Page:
Tuesday, May 3, 2011

Boring! Boring!

copyright 2011 Ron Adams
We all know, if you’ve been doing this long enough, that writing is a very subjective
business. Everyone has different tastes, so how do we keep from being boring to
the readers? One really good way to avoid being dull in your writing is to find
what works in your particular genre, or even with your own favorite authors,
and try to incorporate that into your stories. What is selling in your genre,
and why? You can learn from the acknowledged masters in the field, taking from
them the elements that make their stories entertaining to you. For me, I am a
big fan of dialogue, so I am constantly reading authors whom I feel do the best
job of pushing the story along through the verbal interactions of the
characters. You can still create your own characters, settings and plot, but
use the devices of your favorite authors to make the story more universally

It is also true that if you are bored writing, someone else will be bored reading. I suggest you learn all you can about creating tension and conflict, when and where to use action and comedy. Never forget that if the scene you’re working on doesn’t move the story forward, no matter how cleverly written, your readers will glaze over and react negatively to the whole story. Stay focused on what makes the story
interesting to you, and keep your reader, your target audience, first and foremost in your mind. Remember the words of Alfred Hitchcock, who accurately described the art of storytelling, “Drama is real life, with the dull parts left out.”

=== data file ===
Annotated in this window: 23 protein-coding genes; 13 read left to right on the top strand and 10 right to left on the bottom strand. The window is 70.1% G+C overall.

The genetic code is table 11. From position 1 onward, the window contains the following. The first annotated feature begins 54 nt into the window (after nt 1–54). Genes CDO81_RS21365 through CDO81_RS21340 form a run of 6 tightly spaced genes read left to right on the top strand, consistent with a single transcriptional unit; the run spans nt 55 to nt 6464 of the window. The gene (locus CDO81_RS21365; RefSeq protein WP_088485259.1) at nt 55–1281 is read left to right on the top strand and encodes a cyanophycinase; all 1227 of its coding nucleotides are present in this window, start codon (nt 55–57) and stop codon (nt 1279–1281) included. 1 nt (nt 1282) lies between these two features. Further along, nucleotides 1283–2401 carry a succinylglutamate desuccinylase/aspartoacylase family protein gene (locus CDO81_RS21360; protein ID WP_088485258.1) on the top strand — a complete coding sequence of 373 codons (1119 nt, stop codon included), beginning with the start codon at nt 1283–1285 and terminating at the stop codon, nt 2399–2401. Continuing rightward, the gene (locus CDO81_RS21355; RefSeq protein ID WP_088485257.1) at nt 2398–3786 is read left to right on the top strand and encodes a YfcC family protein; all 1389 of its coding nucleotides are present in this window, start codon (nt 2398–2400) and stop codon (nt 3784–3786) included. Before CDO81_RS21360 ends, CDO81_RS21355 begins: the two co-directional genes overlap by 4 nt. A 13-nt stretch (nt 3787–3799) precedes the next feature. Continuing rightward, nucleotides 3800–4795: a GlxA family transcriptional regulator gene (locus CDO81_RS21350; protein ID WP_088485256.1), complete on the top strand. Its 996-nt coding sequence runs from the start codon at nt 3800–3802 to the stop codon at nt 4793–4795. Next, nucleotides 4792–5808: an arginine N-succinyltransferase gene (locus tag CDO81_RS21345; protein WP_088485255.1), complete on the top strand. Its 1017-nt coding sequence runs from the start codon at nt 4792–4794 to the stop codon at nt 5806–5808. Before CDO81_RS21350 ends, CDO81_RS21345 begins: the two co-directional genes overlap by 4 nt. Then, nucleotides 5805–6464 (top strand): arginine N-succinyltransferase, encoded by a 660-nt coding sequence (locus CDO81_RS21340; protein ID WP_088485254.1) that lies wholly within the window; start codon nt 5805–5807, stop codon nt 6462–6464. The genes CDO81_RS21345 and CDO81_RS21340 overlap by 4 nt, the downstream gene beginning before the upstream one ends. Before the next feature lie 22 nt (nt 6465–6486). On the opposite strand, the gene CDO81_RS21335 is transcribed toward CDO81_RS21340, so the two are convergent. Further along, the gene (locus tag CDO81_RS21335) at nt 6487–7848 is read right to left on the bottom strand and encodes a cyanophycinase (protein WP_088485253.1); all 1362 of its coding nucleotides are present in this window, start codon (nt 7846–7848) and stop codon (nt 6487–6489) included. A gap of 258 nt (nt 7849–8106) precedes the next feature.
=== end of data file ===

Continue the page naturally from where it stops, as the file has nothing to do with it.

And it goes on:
Kim Smith said...

Excellent points, Ron. I have been thinking of how it used to be that writing and the styles employed changed from decade to decade, and I guess a fair share of that still goes on. But today it mostly the changes in the actual publishing world that we see more than ever.

One thing is for sure.

Good writing will never go out of style!

Aaron Paul Lazar said...

Beautifully said, Ron, and oh so true.

Ron Adams said...

Thanks Kim and Aaron. One thing I should have added is that to keep boredome to a minimum, I will sometimes "Cast" the movie as I'm writing. Picturing a movie star in my character's role can sometimes keep the action and dialogue fresher to me than if I don't have a more specific picture in my head.

Come to think of it, that might make a good post in the future, inviting our readers to cast the movie of their favorite crime/thriller novels. Thoughts?

Aaron Paul Lazar said...

Love that idea. I'm always picturing actors in my stories, too. LOL. Hey, why not? I'll look forward to your next post, Ron. Enjoy your afternoon!